The purpose of a news release is to communicate to your target audiences that you are an active player in the market and worth talking to; it’s also a valuable vehicle to remind your competition that you’re a force to be reckoned with.  Tech moves fast which means there is always news, you need to make sure you’re in it.

Subject

Tech moves fast excerptUsually, a news release announces one of the following recent achievements: a client/customer contract win, a significant technical development or a new industry insight – possibly as a result of recent research. Caution: unless your most recent recruit is a well-recognised industry authority, new employee announcements are best done through internal comms.  It’s not news.

Headline

Having identified that you do have a story, the first thing you should write your headline. Headlines should be factual and arresting, signposting what the story is about. They should avoid technical jargon.

Content

One of our golden rules excerptThen, draft your first paragraph, highlighting the point of interest. One of our golden rules is to write the first paragraph as a stand-alone. In years gone by this meant that if an editor was short of space, they could edit from the bottom up. If all that was left was the first paragraph this should stand alone as a summary of the story. Of course, the advent of online media means that space isn’t necessarily an issue for editors now, but don’t think this means you can ramble on forever.  News releases should be no more than 1.5 pages – with more and more information at your fingertips, as a reader you want engaging and informative content therefore, drafting the first paragraph as a stand-alone has more value than ever.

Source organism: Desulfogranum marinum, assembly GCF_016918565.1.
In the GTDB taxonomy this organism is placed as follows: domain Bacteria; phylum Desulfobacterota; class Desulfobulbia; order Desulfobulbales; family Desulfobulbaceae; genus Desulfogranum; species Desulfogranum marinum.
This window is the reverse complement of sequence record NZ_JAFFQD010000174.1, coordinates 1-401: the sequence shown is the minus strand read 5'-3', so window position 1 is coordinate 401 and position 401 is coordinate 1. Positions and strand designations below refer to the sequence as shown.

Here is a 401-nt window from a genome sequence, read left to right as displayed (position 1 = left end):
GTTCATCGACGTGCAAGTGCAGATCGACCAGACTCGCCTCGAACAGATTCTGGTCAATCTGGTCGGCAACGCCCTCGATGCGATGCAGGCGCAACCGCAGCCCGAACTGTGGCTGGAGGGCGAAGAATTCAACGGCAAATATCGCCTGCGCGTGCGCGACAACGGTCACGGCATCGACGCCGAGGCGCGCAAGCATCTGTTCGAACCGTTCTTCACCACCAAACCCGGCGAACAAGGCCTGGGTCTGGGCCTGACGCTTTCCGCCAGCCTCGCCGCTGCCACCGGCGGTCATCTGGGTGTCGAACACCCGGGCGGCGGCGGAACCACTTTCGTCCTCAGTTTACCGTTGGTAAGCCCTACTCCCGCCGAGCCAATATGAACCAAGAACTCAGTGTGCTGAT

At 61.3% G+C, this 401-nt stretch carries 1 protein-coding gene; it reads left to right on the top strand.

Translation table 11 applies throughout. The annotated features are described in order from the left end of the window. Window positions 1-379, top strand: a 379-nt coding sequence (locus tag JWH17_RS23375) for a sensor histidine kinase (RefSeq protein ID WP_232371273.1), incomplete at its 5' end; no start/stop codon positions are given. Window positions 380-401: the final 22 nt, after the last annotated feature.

Two to five paragraphs should follow.  These will evidence your opening statements covering who, what, why, where and how.  Write these with the view that they should be intelligible for, and interesting to, a non-specialist journalist who may be working across several sectors – this will ensure you do not disappear into a black hole of technical nonsense.

Quote

Once you have written the body of the release turn paragraph two or three into a quote from a senior spokesperson, ideally a director. This way you avoid bolting on a weak generic comment from your MD which says little if anything at all and make him or her look slightly vacuous and very dull!

At the end of the release add your contact details.

Once you have got your release approved dispatch to your media contacts with one or two high quality professional images.

This article tells you how to structure a tech news release, to discover how to can get the most out of your news, download our: News Release Production and Optimisation guide.

See more about our approach to creating content in our Beehive.

Thought Leadership: How To Become An Industry Influencer

Thought Leadership: How To Become An Industry Influencer

You are already an expert in your field but becoming a thought leader is considered the holy grail of PR and marketing. It’s when you’re called by the BBC News to be an expert on a breaking story, when the most respected industry trade magazine calls you for your opinion and when you’re asked to speak at those all-important industry events.

But in this noisy world where everyone has an opinion, how do you become a thought leader? How do you elevate yourself and the brand you represent, with your own clear, well thought out viewpoint?

The initial stages to becoming and staying a thought leader is taking the time to thoroughly Research & Formulate your thoughts before Communicating them with the media.  Follow our tried and tested steps to get you started:

STAGE 1: RESEARCH THE 5 BE’s

BE PASSIONATE